Of ignoraunce the miste to chace away;
And give me grace so for to write and sey,
That she, my lady, of her worthinesse,
Accepte in gree2 this litill short tretesse,

That is entitled thus, The Courte of Love.
And ye that bene metriciens me excuse, 30
I you beseche for Venus sake above;
For whate I mene in th's ye nede not muse:
And yf so be my lady it refuse
For lak of ornat speche, I wold be woo,
That I presume to her to writen soo.

But myne entent and all my besy cure Is for to write this tretesse, as I can, Unto my lady, stable, true, and sure, Feithfull and kynde, sith first that she began Me to accept in service as her man : * 40

1 Race. 1 Favor. s Liege man.

To her be all the pleasure of this boke,
That, when her like, she may it rede and loke.

When I was yong, at eighteen yere of age, Lusty and light, desirous of plesaunce, 'Approchyng on full sadde 1 and ripe corage,

Love arted1 me to do myn observaunce
To his astate, and doon hym obeysaunce,
Commaundyng me the Courte of Love to see,
A lite beside the Mounte of Citharee,

There Citherea* goddesse was and quene 50
Honowred highly for her majestie;
And eke her sonne, the myghty god, I wene,
Cupyde the blynde, that for his dignyte
A thousand lovers worship on there kne;
There was I bidde, in payn of deth, to pere,
By Mercury, the wynged messengere.

So than I wente be straunge and ferre con
trees,

Enquiryng ay whate costes that to it drewe
The Courte of Love: and thiderward, as bees,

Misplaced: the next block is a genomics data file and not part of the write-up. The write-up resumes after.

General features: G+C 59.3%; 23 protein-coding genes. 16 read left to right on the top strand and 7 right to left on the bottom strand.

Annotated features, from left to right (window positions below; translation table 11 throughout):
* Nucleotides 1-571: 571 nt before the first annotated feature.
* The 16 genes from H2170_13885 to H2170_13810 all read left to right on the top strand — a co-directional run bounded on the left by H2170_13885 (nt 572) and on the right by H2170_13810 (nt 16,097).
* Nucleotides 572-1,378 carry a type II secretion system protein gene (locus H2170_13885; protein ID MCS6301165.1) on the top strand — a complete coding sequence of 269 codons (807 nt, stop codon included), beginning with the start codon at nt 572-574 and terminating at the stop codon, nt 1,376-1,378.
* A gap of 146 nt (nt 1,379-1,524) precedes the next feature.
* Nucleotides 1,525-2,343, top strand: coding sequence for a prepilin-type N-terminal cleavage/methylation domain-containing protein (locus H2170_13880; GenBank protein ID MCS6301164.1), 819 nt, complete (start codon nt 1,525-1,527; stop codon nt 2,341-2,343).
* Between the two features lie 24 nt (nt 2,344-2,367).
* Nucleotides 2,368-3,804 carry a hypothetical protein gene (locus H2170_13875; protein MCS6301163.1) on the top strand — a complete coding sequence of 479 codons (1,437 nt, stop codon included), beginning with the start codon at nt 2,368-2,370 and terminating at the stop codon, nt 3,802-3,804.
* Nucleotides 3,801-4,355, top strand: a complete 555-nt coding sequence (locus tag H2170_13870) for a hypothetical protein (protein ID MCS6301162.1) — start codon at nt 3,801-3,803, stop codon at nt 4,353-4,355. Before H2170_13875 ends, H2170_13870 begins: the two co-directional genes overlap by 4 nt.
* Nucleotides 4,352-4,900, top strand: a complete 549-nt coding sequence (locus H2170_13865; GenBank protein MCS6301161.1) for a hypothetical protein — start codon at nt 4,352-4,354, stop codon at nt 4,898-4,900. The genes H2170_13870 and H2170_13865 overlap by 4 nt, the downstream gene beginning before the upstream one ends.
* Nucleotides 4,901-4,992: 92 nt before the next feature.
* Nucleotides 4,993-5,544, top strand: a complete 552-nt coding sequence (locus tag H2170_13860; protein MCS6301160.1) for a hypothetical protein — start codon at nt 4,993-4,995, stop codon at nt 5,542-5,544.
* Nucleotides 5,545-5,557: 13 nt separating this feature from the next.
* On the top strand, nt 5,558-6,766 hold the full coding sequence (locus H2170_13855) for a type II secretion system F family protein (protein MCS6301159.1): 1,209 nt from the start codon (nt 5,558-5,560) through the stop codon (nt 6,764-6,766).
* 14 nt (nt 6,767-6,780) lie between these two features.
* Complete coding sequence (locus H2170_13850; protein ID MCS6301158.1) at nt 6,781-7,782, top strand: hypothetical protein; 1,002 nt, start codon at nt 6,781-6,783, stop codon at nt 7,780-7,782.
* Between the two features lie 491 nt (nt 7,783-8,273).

At last I se the peple gan pursue: 60
Anon me thoughte som wight was there that
knewe

Where that the courte was holden, ferre or nye,
And aftir them fulle faste I gan me hie.

Anone as I them overtoke, I seide,
"Haile, frendes ! whider purpose ye to wende?"
"Forsothe," quod one that aunswerede lich a
mayde,

1 Grave. 1 Gave me skill. 1 That is, Venus.

"HIGHE PYNACLES." 479

'To Loves Courte nowe goo we, gentill frend." 'Where is that place," quod I, "my felowe hende ?"1

'' At Citheron, sir," seid he, "withoute dowte, The Kyngof Love, and all his noble rowte, 70

"Dwellyng withynne a castell ryally.'" So than apace I jornede forth amonge, And as he seide, so fond I there truly. For I behelde the towres high and stronge, And highe pynacles, large of hight and longe, With plate of gold bespredde on every side, And presious stones, the stone werke for to hide.

No saphir Ind, no rube riche of price, There lakkede thanne, nor emeraude so grene, Bales Turkes,2 ne thing to my devise 80 That may the castell maken for to shene: kl\ was as bright as sterres in wynter bene; And Phebus shone, to make his pease agayn For trespace doon to high estates tweyne,

Venus and Mars, the god and goddesse clere, When he them founde' in armes cheyned faste Venus was than full sad of harte and chere. But Phebus bemes, streight as is the maste, Upon the castell gynith he to caste, To please the lady, princesse of that place, 90 [n sign he loketh aftir Loves grace.

For there nys god in Heven or Helle, iwis, But he hath ben right soget unto Love: Tove, Pluto, or whatesoever he is,

Courteous. * Bastard rubies. 1 See Homer's Odysseyviii. >6A